Ryn is morbidly pessimistic, blaming the world for his problems. He would probably see past the anger if he could still... well, see.

Asher sees the good in everyone, probably best since she blocks out what everyone says about her. Not by choice, but she does it.

The pair are forced to form a bond after becoming partners in group therapy as a desperate attempt to bring some light into their lives, starting with writing letters to each other. No one expected a third letter to arrive.

// Cover by ireumeun.chloe


3. Two ∞ Meetings

“Have a good time, Ryn. I’ll be waiting here a little before three in case they let you out early.”


Ryn nods in the vague direction of his father, knowing that the man will most likely not be leaving the car park. Ever since his wife left him two years earlier, he became increasingly protective of his only son, willing to spend all his time waiting on him, making sure he was always by his side.


As the younger boy attempts to exit the car, his father leans over and tugs the door handle, opening the door halfway before blocking it with his arm.


“Can you at least try and make some friends today, Ryn?” he asks, knowing his son’s tendency to stray away from any discovered human life.


If Ryn still had his eyes, he would be rolling them. “Don’t set your sights too high, Dad. I could be sitting in an empty room for all I care.”


“But you should, Ryn. You should care.”


Ryn inserts another non-existent eye roll into the conversation. “If I make a friend, will you stop bothering me?”


“Why don’t you see for yourself?”


Ryn restrains a half-hearted laugh at the choice of words, pushing his hair away from where it felt it fall behind his sunglasses. “There may be a slight issue there.”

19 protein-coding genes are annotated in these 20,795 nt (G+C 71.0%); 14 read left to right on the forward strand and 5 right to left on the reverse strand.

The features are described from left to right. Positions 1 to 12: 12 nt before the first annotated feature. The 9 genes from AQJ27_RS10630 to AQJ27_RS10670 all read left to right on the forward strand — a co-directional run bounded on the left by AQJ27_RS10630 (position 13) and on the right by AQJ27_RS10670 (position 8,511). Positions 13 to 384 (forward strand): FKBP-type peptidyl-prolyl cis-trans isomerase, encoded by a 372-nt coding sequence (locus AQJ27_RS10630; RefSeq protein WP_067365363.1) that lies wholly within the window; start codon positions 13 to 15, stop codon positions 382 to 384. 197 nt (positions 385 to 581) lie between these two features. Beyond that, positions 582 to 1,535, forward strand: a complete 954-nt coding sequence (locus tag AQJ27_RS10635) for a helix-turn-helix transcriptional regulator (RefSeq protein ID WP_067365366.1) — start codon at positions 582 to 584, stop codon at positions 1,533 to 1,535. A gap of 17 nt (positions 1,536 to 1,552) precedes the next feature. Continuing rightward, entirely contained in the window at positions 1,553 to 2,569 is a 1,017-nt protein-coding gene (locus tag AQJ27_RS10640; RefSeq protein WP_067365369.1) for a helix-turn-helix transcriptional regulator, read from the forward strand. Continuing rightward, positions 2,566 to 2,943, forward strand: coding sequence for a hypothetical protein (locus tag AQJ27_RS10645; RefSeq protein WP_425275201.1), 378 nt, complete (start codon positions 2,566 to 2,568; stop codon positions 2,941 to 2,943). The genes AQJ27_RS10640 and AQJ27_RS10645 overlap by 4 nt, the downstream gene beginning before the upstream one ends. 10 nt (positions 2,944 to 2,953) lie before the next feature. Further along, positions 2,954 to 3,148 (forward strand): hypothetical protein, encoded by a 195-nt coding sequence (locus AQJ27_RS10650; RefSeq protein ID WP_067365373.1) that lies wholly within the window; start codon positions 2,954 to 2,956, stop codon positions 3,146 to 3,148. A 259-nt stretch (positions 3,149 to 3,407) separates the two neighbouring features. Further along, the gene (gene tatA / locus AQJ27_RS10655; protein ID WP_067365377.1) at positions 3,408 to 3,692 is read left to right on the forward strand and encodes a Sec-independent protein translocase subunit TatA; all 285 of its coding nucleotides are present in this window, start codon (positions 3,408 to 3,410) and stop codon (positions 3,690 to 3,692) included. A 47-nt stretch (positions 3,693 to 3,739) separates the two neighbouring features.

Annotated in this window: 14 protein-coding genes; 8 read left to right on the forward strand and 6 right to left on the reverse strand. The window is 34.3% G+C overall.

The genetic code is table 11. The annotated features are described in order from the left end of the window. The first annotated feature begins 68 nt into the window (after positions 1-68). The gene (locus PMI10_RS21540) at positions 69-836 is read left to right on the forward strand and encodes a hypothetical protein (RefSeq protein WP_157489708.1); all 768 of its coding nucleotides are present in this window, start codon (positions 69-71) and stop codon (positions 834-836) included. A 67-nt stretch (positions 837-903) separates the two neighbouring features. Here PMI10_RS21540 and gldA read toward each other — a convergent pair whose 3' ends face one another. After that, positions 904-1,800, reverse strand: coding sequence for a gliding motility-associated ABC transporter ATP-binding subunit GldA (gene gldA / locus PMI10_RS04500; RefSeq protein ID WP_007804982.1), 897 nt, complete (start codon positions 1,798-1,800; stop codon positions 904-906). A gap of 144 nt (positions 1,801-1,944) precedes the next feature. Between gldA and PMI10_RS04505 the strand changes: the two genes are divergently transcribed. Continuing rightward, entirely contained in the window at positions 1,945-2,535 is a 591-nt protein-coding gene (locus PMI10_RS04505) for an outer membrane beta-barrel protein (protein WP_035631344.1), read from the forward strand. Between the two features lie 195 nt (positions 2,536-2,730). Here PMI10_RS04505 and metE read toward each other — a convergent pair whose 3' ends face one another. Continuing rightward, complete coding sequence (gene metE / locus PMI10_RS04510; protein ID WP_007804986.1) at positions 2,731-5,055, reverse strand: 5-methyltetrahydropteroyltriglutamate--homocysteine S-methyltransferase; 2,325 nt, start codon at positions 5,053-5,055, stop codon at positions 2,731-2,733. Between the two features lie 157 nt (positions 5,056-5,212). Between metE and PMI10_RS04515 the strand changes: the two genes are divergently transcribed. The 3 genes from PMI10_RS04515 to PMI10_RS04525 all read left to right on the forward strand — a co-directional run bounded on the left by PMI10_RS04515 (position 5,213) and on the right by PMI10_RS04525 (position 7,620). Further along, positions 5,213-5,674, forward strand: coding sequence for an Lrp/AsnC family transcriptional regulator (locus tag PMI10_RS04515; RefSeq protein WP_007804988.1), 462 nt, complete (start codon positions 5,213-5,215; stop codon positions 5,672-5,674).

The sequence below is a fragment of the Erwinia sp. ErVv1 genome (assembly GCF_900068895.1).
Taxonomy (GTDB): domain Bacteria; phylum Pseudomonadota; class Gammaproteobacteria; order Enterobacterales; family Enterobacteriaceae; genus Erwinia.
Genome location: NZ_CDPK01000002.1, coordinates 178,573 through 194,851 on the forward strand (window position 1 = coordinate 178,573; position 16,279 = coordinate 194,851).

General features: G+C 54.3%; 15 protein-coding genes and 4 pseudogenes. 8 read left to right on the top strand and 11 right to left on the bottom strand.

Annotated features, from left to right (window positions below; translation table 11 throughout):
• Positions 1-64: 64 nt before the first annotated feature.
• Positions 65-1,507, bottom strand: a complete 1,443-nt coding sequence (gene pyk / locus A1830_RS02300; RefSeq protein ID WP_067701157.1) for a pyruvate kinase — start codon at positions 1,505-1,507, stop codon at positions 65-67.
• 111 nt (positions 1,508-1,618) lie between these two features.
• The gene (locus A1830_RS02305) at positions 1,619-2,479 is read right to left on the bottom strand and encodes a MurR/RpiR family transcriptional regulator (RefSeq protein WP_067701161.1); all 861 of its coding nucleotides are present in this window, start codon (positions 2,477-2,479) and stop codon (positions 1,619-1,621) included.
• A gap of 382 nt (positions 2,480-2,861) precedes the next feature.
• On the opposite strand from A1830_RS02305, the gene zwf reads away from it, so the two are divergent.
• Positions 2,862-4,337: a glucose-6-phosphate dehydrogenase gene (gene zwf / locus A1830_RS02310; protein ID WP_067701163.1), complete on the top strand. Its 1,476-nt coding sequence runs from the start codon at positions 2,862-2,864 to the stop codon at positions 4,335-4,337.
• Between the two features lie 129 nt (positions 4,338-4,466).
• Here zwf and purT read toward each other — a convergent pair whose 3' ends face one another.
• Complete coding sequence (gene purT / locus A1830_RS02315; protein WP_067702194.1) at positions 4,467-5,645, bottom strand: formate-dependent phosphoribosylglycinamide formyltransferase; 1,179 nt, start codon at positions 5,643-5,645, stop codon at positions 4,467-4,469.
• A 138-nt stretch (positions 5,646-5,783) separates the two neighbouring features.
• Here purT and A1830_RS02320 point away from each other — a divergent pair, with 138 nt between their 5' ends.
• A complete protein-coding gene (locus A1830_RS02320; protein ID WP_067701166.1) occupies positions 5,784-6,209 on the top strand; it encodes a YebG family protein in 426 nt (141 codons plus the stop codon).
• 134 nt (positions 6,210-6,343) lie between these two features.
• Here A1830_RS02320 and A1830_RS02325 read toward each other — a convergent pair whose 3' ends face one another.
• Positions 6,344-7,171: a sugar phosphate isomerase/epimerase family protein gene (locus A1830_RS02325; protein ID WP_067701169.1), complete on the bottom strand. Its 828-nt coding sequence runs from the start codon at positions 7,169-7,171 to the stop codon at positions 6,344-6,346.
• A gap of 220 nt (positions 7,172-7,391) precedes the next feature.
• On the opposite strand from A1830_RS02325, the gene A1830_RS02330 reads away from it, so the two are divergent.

Before his father has a chance to respond, most likely something drenched with sympathy and apologies, Ryn finally clambers out of the car and makes it into the building where therapy is held, guided by an assistant who appeared beside the car after memorising the time he usually arrived, trying to make his life that slightest bit easier.


The two always make an odd pair: a scrawny teenager with a bad haircut and sunglasses throughout every weather, accompanied by a young woman in a tight-fitting tracksuit who looked as if she stepped straight out of a magazine, but one of the ones Ryn remembered seeing on the top shelf in the newspaper shop.


“How are you today, Ryn?” the woman asks in a voice like treacle. She sounds as if she’s reading from a script, making a point to say Ryn’s name after each line.


“Average,” the boy replies, pushing his sunglasses further up his nose. “I’d be better if I could see past my problems.”


The woman supplies a fake laugh as Ryn realises he was never told her name. Not like it matters: he made enough attempts to show he wasn’t intending on having a conversation with her in the past. Those attempts mainly consisted of jokes about his lack of a sense. Sometimes, after realising what he was doing, the woman tried to retaliate. Now is one of those times.


“Joking about people’s disabilities – even your own – isn’t funny, Ryn. Didn’t anyone ever tell you that?”